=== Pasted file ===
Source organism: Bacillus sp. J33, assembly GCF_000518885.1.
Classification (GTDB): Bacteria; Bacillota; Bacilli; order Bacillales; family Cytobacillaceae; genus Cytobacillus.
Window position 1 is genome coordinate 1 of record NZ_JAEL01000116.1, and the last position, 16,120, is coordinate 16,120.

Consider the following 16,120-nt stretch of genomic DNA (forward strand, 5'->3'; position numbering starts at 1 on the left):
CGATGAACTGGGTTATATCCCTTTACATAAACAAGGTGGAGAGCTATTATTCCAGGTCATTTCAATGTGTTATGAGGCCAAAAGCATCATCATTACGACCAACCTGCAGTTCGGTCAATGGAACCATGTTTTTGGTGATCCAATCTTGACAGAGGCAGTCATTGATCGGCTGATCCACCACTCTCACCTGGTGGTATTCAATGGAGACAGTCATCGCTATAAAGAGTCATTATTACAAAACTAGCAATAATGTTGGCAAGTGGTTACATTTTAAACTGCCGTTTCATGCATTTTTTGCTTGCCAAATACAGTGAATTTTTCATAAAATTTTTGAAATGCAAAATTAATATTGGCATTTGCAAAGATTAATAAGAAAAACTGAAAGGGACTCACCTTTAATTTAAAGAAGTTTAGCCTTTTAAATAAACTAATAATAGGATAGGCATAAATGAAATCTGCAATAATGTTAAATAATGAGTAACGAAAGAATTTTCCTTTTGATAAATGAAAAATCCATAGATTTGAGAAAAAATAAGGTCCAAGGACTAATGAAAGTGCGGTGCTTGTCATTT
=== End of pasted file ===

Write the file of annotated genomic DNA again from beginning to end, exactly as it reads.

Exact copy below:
Source organism: Bacillus sp. J33, assembly GCF_000518885.1.
Classification (GTDB): Bacteria; Bacillota; Bacilli; order Bacillales; family Cytobacillaceae; genus Cytobacillus.
Window position 1 is genome coordinate 1 of record NZ_JAEL01000116.1, and the last position, 16,120, is coordinate 16,120.

Consider the following 16,120-nt stretch of genomic DNA (forward strand, 5'->3'; position numbering starts at 1 on the left):
CGATGAACTGGGTTATATCCCTTTACATAAACAAGGTGGAGAGCTATTATTCCAGGTCATTTCAATGTGTTATGAGGCCAAAAGCATCATCATTACGACCAACCTGCAGTTCGGTCAATGGAACCATGTTTTTGGTGATCCAATCTTGACAGAGGCAGTCATTGATCGGCTGATCCACCACTCTCACCTGGTGGTATTCAATGGAGACAGTCATCGCTATAAAGAGTCATTATTACAAAACTAGCAATAATGTTGGCAAGTGGTTACATTTTAAACTGCCGTTTCATGCATTTTTTGCTTGCCAAATACAGTGAATTTTTCATAAAATTTTTGAAATGCAAAATTAATATTGGCATTTGCAAAGATTAATAAGAAAAACTGAAAGGGACTCACCTTTAATTTAAAGAAGTTTAGCCTTTTAAATAAACTAATAATAGGATAGGCATAAATGAAATCTGCAATAATGTTAAATAATGAGTAACGAAAGAATTTTCCTTTTGATAAATGAAAAATCCATAGATTTGAGAAAAAATAAGGTCCAAGGACTAATGAAAGTGCGGTGCTTGTCATTT